Three years ago Tyler and I were driving to church and as I watched the scenery go by I said to him, The world looks different to me for some reason. He asked what I meant and I replied, I’m not sure. It’s just like it’s more alive to me somehow. He suggested that maybe it was just because we’d had a long winter and everything was finally blooming again. No, it’s different than that, I replied, It’s like the sky is more blue and the grass and trees are a brighter green than I’ve ever seen before. Everything just looks so alive and more colorful and happy than I remember before.
Before… before what? I thought. I wasn’t sure what was going on, I just knew that the world looked different to me than it had in a very long time.
As we continued to talk I realized that the world wasn’t different, I was. The world looked brighter and clearer because the fog of grief had begun lifting from my eyes.
There is no way to truly explain grief, but if you’ve experienced it you know exactly what I’m talking about–fog really is the only word that comes close to describing it. Grief clouds your mind so that you can’t think like you did before. It muddles your perspective of life and loss and rips away any innocent, naive ideas you had that horrible things would never happen. And I hadn’t even noticed that it had effected my physical vision until this moment in the car with Tyler. But it had. Even my physical sight had been distorted by the fog of grief that had been hovering over me and sometimes suffocating me for over five years at that point.
Grief hadn’t just effected my vision of the future and my life, it really had changed how I could see the world around me.
Still today, I sometimes catch myself looking around and noticing how beautiful the world is. It has been three years since that moment in the car, eight years since my parents death, and still my vision continues to clear more and more.
Those years of intensive grief were so painful and difficult, but they were also necessary.
I had to grieve if I ever wanted to heal and now that I’m healed, my pursuit is for wholeness.
Now, not despite the grief but because of it, I see the world with fresh eyes. I appreciate the beauty of the world around me more than before because I know what it’s like to see it through the lens of loss. I appreciate life and enjoy small moments more because I now know that the small moments are the moments that matter most. The big, monumental moments aren’t what I think of most when I think of Mom and Dad, more often I think of the little moments, the everyday acts of love and loyalty, and so I try and fail and try again to live my life intentionally everyday, not just in the “big” moments.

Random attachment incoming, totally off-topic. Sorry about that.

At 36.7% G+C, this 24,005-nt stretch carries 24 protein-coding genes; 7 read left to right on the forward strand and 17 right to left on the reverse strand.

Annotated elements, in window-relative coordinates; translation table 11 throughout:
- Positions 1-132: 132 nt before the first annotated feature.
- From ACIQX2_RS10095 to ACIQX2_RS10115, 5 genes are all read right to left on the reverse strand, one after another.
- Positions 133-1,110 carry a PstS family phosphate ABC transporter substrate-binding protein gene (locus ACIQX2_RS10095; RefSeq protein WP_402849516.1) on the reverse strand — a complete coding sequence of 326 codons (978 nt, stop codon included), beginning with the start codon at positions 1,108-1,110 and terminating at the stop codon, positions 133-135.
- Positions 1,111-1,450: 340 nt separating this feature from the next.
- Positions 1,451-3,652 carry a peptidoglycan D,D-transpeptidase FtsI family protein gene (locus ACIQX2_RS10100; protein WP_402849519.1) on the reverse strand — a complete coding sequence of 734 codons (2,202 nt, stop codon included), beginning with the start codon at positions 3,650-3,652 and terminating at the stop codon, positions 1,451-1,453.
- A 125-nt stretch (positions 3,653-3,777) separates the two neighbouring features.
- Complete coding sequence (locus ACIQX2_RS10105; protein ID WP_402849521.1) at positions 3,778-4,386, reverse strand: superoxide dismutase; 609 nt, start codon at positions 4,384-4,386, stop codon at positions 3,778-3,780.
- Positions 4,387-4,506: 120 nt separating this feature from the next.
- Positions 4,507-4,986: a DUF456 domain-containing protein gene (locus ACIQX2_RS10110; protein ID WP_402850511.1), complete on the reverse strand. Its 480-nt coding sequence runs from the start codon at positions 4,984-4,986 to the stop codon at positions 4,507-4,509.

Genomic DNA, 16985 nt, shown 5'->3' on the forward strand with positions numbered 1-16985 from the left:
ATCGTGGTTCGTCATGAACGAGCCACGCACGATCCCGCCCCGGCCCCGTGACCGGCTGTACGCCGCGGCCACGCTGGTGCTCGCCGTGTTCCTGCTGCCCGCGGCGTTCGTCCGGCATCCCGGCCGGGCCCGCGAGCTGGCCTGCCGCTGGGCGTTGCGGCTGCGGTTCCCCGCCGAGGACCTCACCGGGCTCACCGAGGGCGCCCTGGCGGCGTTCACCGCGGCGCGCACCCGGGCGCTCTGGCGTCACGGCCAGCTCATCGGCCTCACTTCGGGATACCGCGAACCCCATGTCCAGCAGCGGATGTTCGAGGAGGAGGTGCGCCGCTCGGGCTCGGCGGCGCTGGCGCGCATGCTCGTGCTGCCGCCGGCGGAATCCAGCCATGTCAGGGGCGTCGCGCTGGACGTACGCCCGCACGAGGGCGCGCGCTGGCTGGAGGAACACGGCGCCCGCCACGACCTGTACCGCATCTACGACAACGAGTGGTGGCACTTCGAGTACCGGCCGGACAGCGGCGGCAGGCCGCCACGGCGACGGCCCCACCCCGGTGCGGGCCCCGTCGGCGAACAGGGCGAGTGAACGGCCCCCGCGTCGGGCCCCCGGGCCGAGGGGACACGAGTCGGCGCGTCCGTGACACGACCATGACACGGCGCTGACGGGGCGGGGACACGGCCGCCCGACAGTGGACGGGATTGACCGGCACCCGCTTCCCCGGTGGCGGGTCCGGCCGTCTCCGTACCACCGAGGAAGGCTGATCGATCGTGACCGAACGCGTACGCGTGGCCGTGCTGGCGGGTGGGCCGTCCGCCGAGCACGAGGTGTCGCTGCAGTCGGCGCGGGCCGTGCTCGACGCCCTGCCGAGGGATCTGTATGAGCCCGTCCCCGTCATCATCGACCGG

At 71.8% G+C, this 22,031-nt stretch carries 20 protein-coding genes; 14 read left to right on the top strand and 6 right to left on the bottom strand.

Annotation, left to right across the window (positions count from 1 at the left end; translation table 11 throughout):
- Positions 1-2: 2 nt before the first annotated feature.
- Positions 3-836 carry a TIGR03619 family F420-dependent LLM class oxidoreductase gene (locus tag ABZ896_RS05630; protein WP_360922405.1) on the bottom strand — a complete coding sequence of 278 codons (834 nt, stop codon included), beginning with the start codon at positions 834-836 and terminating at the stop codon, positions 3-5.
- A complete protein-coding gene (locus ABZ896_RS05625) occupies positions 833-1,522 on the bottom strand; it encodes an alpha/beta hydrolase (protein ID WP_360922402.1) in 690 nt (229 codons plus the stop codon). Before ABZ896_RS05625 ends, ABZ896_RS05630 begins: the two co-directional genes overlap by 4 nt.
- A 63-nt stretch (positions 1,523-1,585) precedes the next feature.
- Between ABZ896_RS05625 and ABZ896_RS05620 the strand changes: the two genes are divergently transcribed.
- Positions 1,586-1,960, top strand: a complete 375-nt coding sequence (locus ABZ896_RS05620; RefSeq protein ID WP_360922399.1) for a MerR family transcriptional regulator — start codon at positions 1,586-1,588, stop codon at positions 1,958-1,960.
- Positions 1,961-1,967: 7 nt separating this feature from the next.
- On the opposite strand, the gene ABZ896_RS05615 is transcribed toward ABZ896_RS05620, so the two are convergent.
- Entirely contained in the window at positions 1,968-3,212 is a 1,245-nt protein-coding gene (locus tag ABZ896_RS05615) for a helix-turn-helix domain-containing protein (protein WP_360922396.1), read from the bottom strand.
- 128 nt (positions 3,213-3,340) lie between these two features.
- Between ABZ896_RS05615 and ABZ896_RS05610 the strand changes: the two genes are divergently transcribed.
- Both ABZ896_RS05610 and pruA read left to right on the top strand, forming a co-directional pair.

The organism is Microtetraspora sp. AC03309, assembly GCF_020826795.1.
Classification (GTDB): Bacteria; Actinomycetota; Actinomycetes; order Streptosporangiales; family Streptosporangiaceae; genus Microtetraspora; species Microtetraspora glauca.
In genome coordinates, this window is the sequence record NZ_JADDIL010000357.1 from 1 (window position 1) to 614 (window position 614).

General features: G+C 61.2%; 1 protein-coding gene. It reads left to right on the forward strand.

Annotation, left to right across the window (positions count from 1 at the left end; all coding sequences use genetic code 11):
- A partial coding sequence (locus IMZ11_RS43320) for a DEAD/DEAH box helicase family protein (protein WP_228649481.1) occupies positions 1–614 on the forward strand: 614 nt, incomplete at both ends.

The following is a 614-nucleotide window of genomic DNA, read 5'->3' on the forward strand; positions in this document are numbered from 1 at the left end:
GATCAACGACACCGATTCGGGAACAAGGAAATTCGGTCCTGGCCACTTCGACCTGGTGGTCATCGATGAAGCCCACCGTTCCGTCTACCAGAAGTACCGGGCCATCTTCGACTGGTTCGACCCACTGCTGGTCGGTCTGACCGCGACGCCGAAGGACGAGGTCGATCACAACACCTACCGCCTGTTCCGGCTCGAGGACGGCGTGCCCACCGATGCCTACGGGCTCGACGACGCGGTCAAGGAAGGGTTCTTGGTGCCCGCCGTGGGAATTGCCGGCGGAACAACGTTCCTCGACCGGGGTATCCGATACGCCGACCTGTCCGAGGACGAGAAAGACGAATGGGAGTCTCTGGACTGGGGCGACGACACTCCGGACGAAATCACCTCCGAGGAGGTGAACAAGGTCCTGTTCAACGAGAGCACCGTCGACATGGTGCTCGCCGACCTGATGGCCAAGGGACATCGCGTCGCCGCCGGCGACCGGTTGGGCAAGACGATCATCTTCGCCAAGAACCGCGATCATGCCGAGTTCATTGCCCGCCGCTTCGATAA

Grief blurred my vision for so long and in the clearing I’ve learned what it really means to live and love and thrive. I didn’t survive tragedy just to survive, just to exist and that’s it. I survived to heal, and through that healing to help others find healing as much as I can, and I refuse to stop there.
Now that I’m healed, I’m learning what it means to thrive, to pursue the abundant life that Christ promised us in Him. He proved faithful when I believed Him for healing, and now I’m trusting Him when He asks me to believe Him for wholeness. I’m not fully sure what that even means yet, but I know that it’s going to be painful… and beautiful.
If there is one lesson I’ve learned this year, that’s it. That pain and beauty aren’t completely exclusive. Actually, more often than not, they enter your life and exist together. I’m learning that life doesn’t have to be one or the other, all darkness or all light, there is a balance that can be found where we’re acknowledging and letting ourselves feel the pain for the purpose of healing, while also learning to open our eyes to the beauty around us.
I write this for you, dear reader. Whatever you’re walking through right now, know that you don’t have to be stuck in the darkness. Take it slow, do the work of grieving and healing (because, trust me, whether you do it intentionally or not it will come out), and take each small step toward coming out better on the other side.
Grief can overtake you and trap you where you are or it can become the fertilizer to make you grow stronger than before, you get to decide which path you take.
“With all this going for us, my dear, dear friends, stand your ground. And don’t hold back. Throw yourselves into the work of the Master, confident that nothing you do for him is a waste of time or effort (1 Cor. 15:58, MSG).”